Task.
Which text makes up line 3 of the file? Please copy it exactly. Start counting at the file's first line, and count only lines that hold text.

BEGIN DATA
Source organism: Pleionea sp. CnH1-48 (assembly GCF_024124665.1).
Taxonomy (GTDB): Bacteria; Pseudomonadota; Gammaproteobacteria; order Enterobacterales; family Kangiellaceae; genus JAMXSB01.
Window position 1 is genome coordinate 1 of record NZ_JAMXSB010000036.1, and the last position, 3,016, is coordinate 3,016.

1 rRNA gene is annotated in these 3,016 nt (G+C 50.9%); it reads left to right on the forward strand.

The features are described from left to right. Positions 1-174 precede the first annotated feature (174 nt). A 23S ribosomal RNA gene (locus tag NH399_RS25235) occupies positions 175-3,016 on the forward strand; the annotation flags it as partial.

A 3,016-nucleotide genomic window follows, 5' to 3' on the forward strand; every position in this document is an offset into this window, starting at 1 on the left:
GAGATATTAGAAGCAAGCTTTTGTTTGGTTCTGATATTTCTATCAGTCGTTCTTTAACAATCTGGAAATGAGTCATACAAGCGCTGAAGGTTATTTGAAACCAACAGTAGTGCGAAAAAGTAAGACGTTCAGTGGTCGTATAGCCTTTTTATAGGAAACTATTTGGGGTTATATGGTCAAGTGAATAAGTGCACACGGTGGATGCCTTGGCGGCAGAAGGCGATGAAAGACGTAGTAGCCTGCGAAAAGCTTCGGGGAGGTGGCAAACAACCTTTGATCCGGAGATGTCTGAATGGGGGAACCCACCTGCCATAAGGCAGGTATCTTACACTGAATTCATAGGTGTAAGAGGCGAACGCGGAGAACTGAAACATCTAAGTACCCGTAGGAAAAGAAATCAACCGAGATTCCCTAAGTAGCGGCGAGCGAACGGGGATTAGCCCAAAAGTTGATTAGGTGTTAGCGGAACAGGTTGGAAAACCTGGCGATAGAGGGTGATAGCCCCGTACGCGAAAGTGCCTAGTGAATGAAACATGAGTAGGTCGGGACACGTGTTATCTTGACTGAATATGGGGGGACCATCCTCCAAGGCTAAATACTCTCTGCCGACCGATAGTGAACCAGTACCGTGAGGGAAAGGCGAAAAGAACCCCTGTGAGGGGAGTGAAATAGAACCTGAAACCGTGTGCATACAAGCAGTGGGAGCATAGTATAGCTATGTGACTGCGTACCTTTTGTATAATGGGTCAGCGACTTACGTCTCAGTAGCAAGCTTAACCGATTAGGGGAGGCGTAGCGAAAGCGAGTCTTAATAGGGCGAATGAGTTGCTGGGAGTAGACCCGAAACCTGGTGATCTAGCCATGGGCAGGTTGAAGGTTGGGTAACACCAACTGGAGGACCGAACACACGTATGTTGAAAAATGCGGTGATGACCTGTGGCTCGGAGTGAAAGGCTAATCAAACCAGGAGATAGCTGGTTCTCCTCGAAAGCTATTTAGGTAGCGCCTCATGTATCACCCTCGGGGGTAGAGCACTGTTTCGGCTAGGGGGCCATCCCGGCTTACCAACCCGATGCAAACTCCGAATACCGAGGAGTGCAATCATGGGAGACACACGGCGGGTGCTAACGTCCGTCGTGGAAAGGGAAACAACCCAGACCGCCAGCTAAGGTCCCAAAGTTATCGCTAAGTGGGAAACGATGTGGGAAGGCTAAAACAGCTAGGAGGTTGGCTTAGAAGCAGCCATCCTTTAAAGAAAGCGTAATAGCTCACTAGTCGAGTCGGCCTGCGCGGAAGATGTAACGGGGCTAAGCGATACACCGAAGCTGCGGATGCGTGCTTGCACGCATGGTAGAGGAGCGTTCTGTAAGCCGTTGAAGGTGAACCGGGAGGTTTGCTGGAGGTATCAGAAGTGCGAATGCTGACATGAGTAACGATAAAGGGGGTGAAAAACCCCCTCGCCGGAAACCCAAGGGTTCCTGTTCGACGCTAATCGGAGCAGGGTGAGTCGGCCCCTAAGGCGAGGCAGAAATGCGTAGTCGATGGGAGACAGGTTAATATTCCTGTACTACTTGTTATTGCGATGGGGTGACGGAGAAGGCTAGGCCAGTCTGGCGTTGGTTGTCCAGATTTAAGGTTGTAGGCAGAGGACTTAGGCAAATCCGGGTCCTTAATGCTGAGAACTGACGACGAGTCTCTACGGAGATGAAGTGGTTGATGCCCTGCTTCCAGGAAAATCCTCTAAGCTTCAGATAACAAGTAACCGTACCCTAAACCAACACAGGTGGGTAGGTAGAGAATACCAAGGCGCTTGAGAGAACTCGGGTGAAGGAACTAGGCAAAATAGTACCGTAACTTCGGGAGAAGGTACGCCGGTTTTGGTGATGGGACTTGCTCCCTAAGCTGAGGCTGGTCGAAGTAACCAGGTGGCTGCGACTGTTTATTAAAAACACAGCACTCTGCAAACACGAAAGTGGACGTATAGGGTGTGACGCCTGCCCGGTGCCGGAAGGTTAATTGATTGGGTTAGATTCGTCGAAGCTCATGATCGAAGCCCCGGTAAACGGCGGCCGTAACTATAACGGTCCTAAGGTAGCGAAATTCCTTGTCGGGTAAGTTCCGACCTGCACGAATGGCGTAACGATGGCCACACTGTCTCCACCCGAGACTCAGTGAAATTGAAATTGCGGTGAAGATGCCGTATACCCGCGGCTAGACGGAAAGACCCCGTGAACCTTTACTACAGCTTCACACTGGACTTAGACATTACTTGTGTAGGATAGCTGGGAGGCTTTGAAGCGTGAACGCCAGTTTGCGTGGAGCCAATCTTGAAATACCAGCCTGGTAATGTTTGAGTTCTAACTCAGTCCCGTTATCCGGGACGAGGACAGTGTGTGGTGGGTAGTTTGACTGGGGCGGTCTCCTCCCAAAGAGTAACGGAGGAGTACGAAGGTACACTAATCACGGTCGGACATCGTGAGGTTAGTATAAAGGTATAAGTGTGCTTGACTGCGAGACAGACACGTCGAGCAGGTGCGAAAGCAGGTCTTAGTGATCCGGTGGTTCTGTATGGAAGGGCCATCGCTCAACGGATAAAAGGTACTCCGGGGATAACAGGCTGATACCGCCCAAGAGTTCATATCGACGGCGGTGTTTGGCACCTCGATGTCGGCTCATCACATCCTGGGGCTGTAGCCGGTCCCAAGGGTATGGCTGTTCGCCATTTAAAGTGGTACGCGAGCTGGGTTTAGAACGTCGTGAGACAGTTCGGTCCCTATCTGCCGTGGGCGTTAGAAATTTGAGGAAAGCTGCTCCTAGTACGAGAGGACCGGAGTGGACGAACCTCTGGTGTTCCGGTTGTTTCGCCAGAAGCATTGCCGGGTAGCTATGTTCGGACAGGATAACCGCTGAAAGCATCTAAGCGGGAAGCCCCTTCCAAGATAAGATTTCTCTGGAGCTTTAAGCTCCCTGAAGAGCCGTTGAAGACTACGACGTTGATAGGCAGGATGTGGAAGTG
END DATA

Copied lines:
Window position 1 is genome coordinate 1 of record NZ_JAMXSB010000036.1, and the last position, 3,016, is coordinate 3,016.